No matter what, you should always consider important factors like your local climate and the specific construction of your walls before choosing to insulate.

How to Insulate a Bathroom

If you’ve made it this far, that probably means you’d like to add bathroom insulation and want to know how! For competent DIYers, insulating bathroom walls is a manageable project to take on without professional assistance. Start by choosing the best bathroom insulation for the job.

bathroom walls stripped to studs

Historically, spray foam has been a popular choice of bathroom insulation as it is water-resistant and good for sealing drafts, but it requires professional equipment to be installed properly. For DIY bathroom wall insulation, rigid polystyrene foam sheets are easy to install. Unfortunately, the manufacturing of foam boards releases dangerous hydrocarbons into the air which can contribute to global warming and be hazardous to human health.

Wood fiber insulation is a great alternative, being equally safe and easy to install with the added benefit of arriving at your home carbon negative. This new insulation technology is made from the wood waste of lumber yards and sustainable forest management practices, making it a fully renewable, carbon-storing option for sustainably minded homeowners. It is naturally moisture-managing and mold-resistant thanks to the addition of borate. Plus, wood fiber insulation is designed for unmatched sound-deadening to create quiet in your most private spaces. It’s also available at multiple thicknesses, such as 3”, perfect for interior wall applications.

For the sake of this guide, we’ll assume your bathroom has been gutted and any walls you plan to insulate are stripped to their studs. Installing wood fiber bathroom insulation is easy. Use a utility knife to cut your batt to the correct size (remember, measure twice, cut once!) and then use your hands to press it between the studs for a snug fit. You can easily cut or tear wood fiber batt to fit around wiring and pipes, ensuring there are no gaps in your bathroom insulation. Check out our DIY guide for more details on prepping and installing batt insulation.

Bonus: Proper Ventilation & The Right Paint

While insulating bathroom walls is a great first step to managing bathroom moisture, preventing mold, maintaining comfortable temperatures, and reducing noise between rooms, your work doesn’t stop there.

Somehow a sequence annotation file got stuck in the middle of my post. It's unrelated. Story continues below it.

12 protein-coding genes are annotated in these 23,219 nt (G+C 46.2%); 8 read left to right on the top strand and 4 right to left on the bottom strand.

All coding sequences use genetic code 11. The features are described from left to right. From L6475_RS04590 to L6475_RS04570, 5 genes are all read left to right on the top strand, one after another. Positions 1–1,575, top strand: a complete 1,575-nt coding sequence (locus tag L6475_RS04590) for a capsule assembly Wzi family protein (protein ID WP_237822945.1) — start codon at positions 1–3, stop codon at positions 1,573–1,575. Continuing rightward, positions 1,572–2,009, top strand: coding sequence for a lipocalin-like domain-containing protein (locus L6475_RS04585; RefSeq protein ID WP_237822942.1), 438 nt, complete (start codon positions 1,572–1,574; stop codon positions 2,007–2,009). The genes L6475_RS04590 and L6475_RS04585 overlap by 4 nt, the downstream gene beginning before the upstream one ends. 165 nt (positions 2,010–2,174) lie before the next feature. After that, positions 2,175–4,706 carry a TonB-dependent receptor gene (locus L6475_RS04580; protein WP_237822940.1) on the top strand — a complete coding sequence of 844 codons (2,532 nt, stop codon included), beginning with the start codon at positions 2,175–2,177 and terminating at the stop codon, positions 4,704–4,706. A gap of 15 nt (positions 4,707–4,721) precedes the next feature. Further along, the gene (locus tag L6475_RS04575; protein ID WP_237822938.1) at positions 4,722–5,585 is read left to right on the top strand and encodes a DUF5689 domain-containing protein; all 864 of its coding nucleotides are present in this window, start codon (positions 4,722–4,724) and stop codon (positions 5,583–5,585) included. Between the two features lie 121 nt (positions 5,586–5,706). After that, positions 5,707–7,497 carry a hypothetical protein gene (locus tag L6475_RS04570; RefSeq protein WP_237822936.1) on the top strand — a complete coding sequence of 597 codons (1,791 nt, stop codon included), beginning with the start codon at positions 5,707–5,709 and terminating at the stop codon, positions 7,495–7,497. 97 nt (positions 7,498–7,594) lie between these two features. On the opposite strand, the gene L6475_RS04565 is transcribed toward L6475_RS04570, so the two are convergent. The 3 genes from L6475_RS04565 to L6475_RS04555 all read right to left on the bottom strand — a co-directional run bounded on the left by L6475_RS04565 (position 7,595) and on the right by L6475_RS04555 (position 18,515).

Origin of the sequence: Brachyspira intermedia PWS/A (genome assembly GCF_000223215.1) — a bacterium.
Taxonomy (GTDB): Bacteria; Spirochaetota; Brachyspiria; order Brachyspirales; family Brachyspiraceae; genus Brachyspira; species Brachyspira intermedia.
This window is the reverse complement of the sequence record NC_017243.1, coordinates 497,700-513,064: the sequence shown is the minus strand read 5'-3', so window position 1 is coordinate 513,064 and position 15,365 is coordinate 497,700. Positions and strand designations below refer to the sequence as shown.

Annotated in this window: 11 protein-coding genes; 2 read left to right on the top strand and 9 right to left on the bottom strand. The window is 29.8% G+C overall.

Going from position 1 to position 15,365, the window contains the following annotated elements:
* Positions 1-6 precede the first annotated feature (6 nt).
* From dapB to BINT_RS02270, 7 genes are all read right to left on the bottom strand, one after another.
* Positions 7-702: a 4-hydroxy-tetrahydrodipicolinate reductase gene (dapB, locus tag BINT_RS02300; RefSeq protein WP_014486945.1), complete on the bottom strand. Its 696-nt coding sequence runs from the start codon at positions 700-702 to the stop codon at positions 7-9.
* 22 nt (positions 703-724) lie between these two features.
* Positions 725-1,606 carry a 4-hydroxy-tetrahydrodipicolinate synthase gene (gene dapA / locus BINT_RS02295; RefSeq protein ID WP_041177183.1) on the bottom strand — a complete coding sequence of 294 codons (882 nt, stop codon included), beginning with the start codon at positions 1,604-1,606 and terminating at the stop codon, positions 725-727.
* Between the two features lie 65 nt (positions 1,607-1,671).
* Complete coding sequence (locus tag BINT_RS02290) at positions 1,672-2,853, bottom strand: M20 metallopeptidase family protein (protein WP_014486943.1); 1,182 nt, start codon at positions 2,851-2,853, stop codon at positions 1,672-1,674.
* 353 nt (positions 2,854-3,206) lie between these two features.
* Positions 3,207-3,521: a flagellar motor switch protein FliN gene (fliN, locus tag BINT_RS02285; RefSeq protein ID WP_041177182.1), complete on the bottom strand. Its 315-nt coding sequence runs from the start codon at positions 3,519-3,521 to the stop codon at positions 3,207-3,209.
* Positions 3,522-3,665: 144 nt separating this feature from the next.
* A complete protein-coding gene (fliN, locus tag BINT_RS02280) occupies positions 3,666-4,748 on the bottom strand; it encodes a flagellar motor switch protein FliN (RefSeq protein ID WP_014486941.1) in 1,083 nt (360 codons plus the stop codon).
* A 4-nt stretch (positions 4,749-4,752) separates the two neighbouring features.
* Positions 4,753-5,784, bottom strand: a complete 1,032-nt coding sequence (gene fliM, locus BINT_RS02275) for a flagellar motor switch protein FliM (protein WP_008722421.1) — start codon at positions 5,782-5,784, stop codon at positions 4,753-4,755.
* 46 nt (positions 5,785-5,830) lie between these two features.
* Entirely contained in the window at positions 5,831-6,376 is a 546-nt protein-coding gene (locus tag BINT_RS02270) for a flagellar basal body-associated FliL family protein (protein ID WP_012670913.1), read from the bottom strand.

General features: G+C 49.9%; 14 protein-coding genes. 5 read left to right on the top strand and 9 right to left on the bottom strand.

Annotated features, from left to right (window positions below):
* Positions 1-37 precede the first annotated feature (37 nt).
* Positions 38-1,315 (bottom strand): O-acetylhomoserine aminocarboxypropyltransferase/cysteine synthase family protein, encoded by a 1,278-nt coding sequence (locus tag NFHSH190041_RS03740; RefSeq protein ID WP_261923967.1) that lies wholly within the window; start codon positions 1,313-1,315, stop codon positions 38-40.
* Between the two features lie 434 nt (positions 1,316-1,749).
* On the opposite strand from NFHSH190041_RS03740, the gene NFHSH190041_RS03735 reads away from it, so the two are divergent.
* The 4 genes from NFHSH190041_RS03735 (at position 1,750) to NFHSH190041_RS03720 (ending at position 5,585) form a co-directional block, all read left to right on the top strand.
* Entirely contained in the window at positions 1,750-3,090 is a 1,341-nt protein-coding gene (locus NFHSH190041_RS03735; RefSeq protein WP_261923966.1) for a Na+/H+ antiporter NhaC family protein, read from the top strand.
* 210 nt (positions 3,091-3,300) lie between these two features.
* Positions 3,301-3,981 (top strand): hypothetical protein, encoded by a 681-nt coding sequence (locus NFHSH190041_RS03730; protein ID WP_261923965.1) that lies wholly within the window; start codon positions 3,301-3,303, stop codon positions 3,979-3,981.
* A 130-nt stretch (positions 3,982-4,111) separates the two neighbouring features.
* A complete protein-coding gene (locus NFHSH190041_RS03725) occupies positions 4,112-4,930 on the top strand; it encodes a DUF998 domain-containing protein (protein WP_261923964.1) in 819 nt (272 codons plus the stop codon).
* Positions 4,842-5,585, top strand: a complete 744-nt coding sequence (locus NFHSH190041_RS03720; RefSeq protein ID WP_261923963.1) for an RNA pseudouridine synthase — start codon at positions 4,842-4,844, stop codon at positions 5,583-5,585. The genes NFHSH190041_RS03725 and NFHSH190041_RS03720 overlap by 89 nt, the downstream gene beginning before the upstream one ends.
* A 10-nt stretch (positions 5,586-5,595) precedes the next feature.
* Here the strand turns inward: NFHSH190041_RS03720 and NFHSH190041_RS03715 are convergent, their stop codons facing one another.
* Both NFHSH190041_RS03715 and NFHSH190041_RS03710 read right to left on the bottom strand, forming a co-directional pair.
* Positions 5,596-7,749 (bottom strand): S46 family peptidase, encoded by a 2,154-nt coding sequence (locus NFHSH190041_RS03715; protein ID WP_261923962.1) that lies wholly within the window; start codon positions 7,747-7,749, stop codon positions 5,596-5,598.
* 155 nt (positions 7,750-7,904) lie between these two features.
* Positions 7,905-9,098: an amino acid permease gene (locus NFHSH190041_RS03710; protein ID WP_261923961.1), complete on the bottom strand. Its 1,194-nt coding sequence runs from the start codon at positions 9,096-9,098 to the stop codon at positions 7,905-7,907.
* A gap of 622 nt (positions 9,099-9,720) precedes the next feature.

Primarily, you need to ensure your bathroom has adequate ventilation to prevent the build-up of moisture. Your bathroom fan should be sized according to size of the room, with the rule of thumb that you need 1 cfm for every square foot of floor area in your bathroom. When possible use durable metal or PVC duct work to vent your fan and try to run ducts as short and straight as possible.

Windows can also offer natural ventilation but without airflow, tend to be less effective—plus someone has to remember to open and close the window. You should also keep an eye on your bathroom windowsill as condensation on the glass can roll down, collecting at the base and causing mold or rot in your window frame. Give these windows a good clean and check your frame every so often.

Your paint choice also has an impact on how your bathroom walls respond to moisture. In high-traffic bathrooms, a semi-gloss finish is easy to wipe and repels moisture, helping you keep your walls clean and dry. Powder rooms or guest bathrooms might be amenable to eggshell or satin finishes that can still be wiped but prefer not to be exposed to frequent moisture.

With every long, steamy shower my partner takes that doesn’t leave behind a trace of mildew, I’m reminded of the important role of our bathroom insulation. Investing in quality bathroom insulation is an opportunity to enhance your quality of life, one foggy mirror at a time.